Generating and using a modulefile

To generate modulefiles for Spack-built packages use the idiomatic syntax below. You will then be able to see them with module avail and use them with module load/unload.

The spack command shown in Terminal 8 will generate the modulefiles in the user location configured by Pawsey, which is:


In this example:

  • <cpu-arch> = zen3
  • <compiler-name> = gcc
  • <compiler-version> = 11.2.0

Terminal 8: spack module example
$ sg <projectcode> -c 'spack module lmod refresh --delete-tree -y'  # generate LUA modulefiles for Lmod
==> Regenerating lmod module files

$ # list the fftw modules available  
$ module avail fftw
$ # load a particular fftw library 
$ module load fftw/3.3.7-aormek7
$ # to determine if this module is the correct variant one can examine the module file itself 
$ head -4 /software/projects/pawsey0xxx/user/setonix/modules/zen3/gcc/11.2.0/fftw/3.3.7-aormek7.lua | tail -1 
-- fftw@3.3.7%gcc@11.2.0~mpi~openmp~pfft_patches precision=double,float arch=linux-sles15-zen3/aormek7
$ # compare this to other 3.3.7 module 
$ head -4 /software/projects/pawsey000x/user/setonix/modules/zen3/gcc/11.2.0/fftw/3.3.7-ibdoa45.lua | tail -1 
-- fftw@3.3.7%gcc@11.2.0~mpi+openmp+pfft_patches patches=8132c27659f992311dcf3d1500056e0f9400aa22f6824124e3607dbaa8dfe3c0 precision=double,float arch=linux-sles15-zen3/ibdoa45

Installing a software package from a user-modified source code

It is quite common for users to modify or patch the code of popular applications such as LAMMPS and Gromacs. You can use Spack to install the modified code as long as there exists a recipe for it (otherwise you can always create one).  Here is an example on how to install a modified Gromacs source code.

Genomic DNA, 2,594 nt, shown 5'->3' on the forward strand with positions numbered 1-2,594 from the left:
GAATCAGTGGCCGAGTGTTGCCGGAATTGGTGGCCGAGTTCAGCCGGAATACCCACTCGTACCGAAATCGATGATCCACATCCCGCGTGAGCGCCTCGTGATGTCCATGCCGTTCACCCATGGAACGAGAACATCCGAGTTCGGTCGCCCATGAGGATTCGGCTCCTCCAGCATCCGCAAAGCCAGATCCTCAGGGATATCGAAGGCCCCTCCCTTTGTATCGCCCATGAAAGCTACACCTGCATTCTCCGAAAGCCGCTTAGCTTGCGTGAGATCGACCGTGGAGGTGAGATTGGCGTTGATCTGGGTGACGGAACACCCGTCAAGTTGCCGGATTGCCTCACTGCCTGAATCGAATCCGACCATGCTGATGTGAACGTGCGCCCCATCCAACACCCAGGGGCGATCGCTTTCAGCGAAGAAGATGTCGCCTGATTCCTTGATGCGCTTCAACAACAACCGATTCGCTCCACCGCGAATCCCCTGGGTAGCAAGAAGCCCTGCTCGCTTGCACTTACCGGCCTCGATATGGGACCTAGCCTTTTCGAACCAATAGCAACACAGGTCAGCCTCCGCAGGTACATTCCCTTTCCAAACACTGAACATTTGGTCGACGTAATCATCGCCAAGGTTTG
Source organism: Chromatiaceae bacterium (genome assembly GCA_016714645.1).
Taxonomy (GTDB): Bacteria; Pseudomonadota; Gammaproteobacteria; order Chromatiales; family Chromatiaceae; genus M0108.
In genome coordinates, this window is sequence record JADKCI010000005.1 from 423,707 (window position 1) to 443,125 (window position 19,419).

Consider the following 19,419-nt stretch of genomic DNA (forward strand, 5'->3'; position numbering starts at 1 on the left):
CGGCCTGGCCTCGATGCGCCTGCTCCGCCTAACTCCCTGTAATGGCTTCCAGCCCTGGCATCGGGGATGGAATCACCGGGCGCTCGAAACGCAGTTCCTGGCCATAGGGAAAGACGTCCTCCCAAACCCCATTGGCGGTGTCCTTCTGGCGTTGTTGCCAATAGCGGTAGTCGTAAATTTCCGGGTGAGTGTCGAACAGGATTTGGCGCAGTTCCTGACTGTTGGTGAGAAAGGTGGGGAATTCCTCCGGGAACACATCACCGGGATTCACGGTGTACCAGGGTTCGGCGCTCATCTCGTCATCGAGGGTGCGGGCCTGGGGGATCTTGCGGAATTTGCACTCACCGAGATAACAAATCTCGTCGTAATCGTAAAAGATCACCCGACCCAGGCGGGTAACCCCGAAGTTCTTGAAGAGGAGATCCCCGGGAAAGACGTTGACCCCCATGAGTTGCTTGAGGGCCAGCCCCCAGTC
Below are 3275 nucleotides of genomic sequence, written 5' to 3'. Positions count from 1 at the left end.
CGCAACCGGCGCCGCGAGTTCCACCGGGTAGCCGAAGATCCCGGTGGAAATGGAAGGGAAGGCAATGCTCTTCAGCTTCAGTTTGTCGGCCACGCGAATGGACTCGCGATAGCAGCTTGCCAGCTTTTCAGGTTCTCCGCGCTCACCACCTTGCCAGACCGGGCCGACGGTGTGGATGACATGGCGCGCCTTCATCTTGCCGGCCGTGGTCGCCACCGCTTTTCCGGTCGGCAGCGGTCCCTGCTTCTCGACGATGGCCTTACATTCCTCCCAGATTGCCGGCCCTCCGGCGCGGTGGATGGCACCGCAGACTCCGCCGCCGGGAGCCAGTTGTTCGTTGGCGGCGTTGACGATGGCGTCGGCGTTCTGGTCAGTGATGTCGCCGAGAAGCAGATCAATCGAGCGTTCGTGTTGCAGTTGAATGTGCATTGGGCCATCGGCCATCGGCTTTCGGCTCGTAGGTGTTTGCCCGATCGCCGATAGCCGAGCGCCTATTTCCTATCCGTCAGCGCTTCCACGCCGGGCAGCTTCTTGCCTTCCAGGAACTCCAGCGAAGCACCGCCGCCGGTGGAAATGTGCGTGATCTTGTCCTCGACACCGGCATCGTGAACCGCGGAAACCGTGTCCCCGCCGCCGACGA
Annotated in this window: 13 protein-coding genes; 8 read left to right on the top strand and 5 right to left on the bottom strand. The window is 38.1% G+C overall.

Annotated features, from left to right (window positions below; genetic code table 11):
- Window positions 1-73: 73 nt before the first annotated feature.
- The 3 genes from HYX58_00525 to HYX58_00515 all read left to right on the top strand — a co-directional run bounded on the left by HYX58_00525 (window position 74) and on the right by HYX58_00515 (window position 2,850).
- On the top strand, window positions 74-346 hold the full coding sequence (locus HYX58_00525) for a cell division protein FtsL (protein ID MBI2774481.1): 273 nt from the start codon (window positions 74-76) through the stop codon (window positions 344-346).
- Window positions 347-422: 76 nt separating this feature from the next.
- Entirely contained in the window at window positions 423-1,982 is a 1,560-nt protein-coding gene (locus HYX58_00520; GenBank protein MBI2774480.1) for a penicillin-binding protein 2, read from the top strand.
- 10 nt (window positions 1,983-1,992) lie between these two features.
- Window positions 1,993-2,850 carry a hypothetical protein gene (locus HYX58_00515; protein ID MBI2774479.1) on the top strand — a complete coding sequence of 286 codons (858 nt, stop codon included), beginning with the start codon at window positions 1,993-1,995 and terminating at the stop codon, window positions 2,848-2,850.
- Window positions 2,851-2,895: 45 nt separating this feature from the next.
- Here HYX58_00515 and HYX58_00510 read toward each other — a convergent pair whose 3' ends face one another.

First, we need a Spack recipe that takes a tar file from the current working directory rather than the Internet:

$ cp -r /software/setonix/2022.11/spack/var/spack/repos/builtin/packages/gromacs $MYSOFTWARE/setonix/spack_repo/packages

Then open the file

$ vim $MYSOFTWARE/setonix/spack_repo/packages/gromacs/

And replace the url property with the following line

$ url = "file://{0}/gromacs.5.1.2.tar.gz".format(os.getcwd())

Now you can use spack to install your custom version. You will need to tar your code as if it were an official distribution, but name the tar file with a non-official version, for instance gromacs.5.1.2custom.tar.gz. Then run the usual spack install command:

$ spack install gromacs@5.1.2custom

in the same directory of the tar file.

Software built with Spack

Spack makes use of dynamic libraries and rpath when building software. The use of rpath  means that executables contain the paths in which libraries are search for at runtime. The result of using rpath  is that runtime are reproducible as executables will always point to the same library regardless of environment at runtime. A consequence of this is that if software has been built with not the desired version and build of library, it is not easy to have the executable use a different version. The package must be rebuilt with the different version of the library. 

The use of rpath  has a positive impact on the behaviour of executables provided by modules compared to Pre-Setonix systems (see Modules).

Learning more about Spack

Spack comes with a high-quality and detailed set of documentation and tutorial pages:

We recommend referring to these resources for information on topics that are not covered in this Pawsey Spack page, such as:

  • Spack configuration and customisation
  • Creation and debugging of packages
  • Use of Spack to develop an in-house code inside a Spack environment (developer workflow)

  • No labels